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Influencing drug taking decisions by teens: teaching self-regulation may be the best way to go

August 20, 2012
by Ken C. Winters, PhD
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Teen Drug Use and Adolescent Treatment Providers: Teaching Self-Regulation
Ken Winters, PhD; Associate Director, TRI's Parent Center

Acknowledging ongoing brain development by helping teen-agers be better at self-regulation is one of the surest ways for youth-serving professionals and parents to address teen-age substance use/dependence – including prescription drug diversion.

Although most of our brain material and size is in place at the start of adolescence, MRI studies and other techniques used by researchers tell us that several important developmental processes in the brain continue throughout adolescence.  Frequently, the result is a teenager whose body may be fully developed, but not so his or her brain.  As this essential “hard wiring” is developing in the brain, what we as parents, treatment professionals and others experience is a teenager who is moody, many times reckless and impulsive, increasingly secretive, more prone to be influenced by friends, and less interested in thinking through consequences.

Parents and treatment providers cannot stop brain maturation but we can shape it. Always considering the possibility that some youth may make the potentially life-altering decision to become involved with drugs, including prescription drugs, one path for parents and treatment providers may be to teach important skills that may be a “weakness” for the adolescent brain.  SAMHSA’s NREPP process lists these skills as impulse control; “second” thought processes; social decision-making; dealing with risk situations, and taking healthy risks.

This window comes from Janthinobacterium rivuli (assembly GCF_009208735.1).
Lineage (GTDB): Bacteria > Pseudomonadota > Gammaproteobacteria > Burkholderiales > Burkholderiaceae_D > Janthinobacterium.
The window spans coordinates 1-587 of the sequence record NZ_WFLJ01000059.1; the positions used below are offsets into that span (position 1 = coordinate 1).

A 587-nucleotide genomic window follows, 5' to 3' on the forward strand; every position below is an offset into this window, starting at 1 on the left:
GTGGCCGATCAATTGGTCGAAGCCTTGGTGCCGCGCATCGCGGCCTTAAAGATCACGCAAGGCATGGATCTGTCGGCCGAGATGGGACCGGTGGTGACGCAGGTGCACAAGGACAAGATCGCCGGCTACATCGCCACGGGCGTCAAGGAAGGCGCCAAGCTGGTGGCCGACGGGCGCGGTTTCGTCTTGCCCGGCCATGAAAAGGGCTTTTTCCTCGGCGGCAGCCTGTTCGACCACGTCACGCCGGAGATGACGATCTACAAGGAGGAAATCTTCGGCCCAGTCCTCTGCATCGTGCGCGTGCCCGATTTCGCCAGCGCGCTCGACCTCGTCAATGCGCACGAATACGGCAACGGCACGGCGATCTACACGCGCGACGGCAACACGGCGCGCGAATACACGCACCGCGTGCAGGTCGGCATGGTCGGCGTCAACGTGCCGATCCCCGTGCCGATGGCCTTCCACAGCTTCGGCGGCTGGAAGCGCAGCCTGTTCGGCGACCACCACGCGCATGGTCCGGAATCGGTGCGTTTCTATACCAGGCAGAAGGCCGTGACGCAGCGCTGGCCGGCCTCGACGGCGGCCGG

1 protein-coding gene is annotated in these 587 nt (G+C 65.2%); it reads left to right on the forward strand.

Parents, doctors, treatment providers and educators are crucial to influencing teenagers’ decisions for or against drinking or drug-taking.  Teaching developmentally appropriate self-regulation skills may make better sense than asking something of a young person whose brain isn’t (yet) capable of delivering.  Certainly, exercising developmentally appropriate influence to account for those times when a teen-ager cannot think for him or herself is at the top of the list. 



This is such a critical point, yet not as much discussed. I can see how prevention with proactive appropriate self regulation skills will be effective. We all know how the 'weakness' of the adolescent brain can make many other approaches weak. Thank you for the link http://nrepp.samhsa.gov/ . We will sure to look at those intervention skills listed on there and try to cover some more good tips on our blog http://hometestingblog.testcountry.com .

Lena Butler

If all efforts at teaching self-regulation fail and you have not been able to prevent your teen from taking drugs, here are some ways to find where they've hidden them: http://www.testcountry.com/infographics/where-kids-hide-drugs-infographics.html

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